Despite its reputation as something of a party drug, cocaine is also commonly used by people in professional circles. The boost of energy and focus it provides can help someone conquer a heavy workload and still make it home in time for dinner. Of course, the drug is also quite expensive, creates some medical risk and can be very addictive. Cocaine is not legal for the public to use because of the potential for abuse and the health risks abuse could cause.
The illegal status of cocaine does not deter people from using the drug, either at parties, in their own homes or in a professional setting. However, every single person who uses cocaine is at risk of getting caught by law enforcement. If police catch you in possession of cocaine, you may end up facing serious criminal charges related to the possession of this controlled substance.
The amount of cocaine will determine the charges and penalties
The Georgia laws regarding controlled substances make it clear that cocaine is a Schedule II drug. This means that the drug has a very high potential for abuse and addiction, but there are some accepted medical uses for the substance, even if access or use of the substance is subject to careful controls.
Those caught with under 28 grams of cocaine will likely face simple possession charges. These are felony charges that can carry up to at least two years in jail but as many as 15 years for a first offense. Second or subsequent offenses will carry harsher penalties, including a five year minimum sentence and a 30 year maximum sentence.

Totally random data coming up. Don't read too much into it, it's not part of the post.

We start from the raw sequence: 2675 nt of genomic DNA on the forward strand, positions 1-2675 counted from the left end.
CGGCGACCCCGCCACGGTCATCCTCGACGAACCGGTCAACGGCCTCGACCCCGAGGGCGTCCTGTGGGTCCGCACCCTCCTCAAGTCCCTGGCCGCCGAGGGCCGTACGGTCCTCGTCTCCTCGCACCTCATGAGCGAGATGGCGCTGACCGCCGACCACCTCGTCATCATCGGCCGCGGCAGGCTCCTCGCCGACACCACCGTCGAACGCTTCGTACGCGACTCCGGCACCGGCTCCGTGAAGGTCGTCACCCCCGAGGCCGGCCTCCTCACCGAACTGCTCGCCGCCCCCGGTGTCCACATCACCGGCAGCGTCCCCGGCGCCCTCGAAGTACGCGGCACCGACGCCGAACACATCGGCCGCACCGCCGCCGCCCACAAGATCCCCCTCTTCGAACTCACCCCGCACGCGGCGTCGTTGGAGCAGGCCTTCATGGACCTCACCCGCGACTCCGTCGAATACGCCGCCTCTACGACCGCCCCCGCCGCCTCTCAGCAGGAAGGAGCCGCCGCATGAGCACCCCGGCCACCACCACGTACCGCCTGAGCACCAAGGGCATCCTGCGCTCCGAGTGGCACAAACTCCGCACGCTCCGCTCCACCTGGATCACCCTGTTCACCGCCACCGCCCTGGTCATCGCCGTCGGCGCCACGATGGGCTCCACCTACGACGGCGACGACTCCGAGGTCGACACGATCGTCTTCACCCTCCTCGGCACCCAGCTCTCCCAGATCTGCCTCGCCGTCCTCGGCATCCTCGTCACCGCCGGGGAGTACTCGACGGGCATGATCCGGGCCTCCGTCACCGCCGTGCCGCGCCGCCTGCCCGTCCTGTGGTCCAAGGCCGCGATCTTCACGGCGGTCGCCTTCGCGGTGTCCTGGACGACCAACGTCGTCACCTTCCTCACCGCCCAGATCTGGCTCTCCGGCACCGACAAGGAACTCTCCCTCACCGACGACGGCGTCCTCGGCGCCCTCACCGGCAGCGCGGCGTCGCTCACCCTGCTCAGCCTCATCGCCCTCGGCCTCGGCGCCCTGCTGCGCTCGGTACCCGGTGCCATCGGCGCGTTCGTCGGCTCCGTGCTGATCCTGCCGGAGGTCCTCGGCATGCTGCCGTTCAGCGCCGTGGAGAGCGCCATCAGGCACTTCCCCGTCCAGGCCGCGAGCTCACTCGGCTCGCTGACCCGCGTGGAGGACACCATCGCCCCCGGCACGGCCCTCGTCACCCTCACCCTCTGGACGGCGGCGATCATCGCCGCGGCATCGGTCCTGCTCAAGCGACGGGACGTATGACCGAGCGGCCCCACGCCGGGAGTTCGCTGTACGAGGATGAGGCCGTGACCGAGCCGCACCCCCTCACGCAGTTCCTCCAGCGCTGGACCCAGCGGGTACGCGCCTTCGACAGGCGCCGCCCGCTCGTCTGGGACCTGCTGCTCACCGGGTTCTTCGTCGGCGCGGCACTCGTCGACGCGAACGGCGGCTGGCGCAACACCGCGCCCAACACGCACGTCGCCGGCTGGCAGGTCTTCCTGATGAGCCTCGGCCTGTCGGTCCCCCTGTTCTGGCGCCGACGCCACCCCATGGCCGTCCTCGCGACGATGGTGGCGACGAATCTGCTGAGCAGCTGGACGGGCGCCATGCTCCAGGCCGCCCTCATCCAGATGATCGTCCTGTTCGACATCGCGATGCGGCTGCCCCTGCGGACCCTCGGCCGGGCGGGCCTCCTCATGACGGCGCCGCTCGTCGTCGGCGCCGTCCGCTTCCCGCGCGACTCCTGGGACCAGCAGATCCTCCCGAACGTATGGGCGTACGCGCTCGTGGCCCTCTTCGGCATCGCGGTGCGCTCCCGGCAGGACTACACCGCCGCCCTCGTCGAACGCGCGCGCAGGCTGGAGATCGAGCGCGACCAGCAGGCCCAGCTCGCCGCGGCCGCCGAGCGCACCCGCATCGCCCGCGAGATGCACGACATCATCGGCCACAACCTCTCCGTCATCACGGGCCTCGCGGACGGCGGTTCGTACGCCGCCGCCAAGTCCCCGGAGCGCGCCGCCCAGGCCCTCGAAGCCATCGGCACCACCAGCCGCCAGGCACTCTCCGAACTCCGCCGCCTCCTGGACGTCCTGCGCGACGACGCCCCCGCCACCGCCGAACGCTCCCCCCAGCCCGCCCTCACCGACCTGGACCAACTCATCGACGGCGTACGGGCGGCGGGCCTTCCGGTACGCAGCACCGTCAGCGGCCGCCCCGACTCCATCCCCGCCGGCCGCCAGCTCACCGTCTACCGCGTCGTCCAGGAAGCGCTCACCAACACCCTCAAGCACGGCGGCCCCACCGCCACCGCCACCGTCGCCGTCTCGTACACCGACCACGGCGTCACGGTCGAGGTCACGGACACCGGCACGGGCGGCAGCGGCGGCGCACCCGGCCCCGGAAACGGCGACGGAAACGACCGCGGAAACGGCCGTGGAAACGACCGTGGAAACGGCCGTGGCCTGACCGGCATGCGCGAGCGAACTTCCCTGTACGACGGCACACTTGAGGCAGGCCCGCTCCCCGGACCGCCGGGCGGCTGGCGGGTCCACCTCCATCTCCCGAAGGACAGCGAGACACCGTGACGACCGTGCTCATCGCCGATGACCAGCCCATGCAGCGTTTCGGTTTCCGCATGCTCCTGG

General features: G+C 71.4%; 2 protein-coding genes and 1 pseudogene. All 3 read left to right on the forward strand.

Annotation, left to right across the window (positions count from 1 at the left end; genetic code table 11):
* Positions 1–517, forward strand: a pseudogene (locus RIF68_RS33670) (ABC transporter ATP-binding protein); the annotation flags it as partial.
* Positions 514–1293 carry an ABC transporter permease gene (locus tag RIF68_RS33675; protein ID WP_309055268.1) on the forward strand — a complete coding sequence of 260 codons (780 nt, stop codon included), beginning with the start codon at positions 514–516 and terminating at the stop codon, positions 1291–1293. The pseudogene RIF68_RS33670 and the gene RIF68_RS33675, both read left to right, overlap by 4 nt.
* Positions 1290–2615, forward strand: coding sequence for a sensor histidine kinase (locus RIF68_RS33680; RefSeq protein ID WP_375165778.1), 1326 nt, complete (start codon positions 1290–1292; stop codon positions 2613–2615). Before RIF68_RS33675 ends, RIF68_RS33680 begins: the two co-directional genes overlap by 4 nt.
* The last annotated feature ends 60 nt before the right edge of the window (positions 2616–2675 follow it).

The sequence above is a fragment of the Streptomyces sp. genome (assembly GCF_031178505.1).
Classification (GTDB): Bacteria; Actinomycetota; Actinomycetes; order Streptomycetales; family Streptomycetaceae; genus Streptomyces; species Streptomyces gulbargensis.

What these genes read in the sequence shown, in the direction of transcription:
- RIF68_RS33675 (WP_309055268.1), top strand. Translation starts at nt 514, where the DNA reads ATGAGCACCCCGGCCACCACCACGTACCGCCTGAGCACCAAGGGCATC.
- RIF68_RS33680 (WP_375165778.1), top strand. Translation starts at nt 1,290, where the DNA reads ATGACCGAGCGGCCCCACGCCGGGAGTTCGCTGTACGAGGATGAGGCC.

Larger amounts could result in trafficking charges
If you have more than 28 grams of cocaine but less than 200 grams in your possession, you could end up facing a trafficking charge related to that cocaine, whether or not you intended to sell or share the drug. The potential penalties for possession of this amount of cocaine could include a 10 year minimum sentence, as well as a fine of up to $200,000.
Possession of between 200 grams and 399 grams could incur a mandatory minimum jail sentence of 15 years and a fine of $300,000. If the amount is 400 grams or higher, the minimum sentence goes up to 25 years and the fine goes up to $1,000,000.
Cocaine charges are a serious concern
You should never assume that just because you have a clean criminal record you won't face real consequences for a drug possession charge. With Georgia's harsh sentencing laws, even those with no previous criminal record could face years in jail.
Cocaine possession is a serious offense in Georgia, and you should treat it as such as you plan your response to the charges.